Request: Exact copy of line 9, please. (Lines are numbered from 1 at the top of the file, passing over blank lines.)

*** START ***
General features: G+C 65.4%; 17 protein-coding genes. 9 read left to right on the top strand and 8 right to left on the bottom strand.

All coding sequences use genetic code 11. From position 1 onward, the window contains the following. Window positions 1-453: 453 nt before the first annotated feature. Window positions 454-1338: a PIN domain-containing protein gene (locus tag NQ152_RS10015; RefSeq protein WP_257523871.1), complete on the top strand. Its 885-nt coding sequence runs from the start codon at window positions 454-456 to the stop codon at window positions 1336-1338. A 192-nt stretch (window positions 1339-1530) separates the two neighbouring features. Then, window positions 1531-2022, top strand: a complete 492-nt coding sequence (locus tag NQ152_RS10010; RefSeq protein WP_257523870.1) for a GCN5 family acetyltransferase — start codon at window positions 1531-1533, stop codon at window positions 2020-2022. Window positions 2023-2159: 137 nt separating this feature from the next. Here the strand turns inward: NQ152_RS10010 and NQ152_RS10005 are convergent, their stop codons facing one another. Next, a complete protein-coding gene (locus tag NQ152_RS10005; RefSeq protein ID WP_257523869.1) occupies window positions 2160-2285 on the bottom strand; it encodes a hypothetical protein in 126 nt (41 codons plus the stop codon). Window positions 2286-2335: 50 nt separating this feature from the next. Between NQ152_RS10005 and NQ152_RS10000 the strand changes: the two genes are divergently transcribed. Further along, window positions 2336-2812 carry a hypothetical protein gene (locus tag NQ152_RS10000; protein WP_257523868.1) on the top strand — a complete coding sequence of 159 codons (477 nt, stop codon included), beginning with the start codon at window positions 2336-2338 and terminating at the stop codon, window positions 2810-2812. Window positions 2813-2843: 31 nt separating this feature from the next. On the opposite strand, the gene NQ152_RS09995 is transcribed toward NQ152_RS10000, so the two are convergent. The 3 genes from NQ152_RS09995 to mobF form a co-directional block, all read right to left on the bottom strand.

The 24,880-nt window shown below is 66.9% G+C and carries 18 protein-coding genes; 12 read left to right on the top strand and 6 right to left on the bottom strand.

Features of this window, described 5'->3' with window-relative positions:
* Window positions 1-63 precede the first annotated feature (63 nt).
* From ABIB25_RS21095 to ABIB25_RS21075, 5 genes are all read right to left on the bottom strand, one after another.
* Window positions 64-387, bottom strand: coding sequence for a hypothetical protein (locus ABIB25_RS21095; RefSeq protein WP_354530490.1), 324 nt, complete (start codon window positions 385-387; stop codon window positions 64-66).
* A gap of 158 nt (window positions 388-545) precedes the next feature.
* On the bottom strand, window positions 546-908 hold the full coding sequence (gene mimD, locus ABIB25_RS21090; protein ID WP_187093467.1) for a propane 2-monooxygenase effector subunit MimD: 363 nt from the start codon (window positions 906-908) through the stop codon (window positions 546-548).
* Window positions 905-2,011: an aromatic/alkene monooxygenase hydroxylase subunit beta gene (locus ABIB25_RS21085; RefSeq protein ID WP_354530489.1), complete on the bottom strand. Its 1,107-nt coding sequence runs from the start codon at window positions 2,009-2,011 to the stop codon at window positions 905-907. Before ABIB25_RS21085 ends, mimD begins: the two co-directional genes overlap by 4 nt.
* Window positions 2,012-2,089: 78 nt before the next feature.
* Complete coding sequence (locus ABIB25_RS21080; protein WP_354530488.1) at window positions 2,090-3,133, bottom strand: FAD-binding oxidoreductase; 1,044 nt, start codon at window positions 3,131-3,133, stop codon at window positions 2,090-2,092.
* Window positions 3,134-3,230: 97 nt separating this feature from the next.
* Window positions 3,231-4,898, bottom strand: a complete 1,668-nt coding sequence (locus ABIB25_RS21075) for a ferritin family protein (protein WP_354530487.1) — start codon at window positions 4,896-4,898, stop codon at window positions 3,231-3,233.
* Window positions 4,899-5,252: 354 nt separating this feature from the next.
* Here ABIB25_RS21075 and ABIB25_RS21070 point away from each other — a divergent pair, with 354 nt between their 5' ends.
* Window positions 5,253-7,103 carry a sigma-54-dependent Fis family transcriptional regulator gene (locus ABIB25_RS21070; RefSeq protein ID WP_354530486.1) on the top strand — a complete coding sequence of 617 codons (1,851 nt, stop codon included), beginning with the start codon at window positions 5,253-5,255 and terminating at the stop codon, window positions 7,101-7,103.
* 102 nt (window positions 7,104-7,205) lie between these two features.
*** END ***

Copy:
* On the bottom strand, window positions 546-908 hold the full coding sequence (gene mimD, locus ABIB25_RS21090; protein ID WP_187093467.1) for a propane 2-monooxygenase effector subunit MimD: 363 nt from the start codon (window positions 906-908) through the stop codon (window positions 546-548).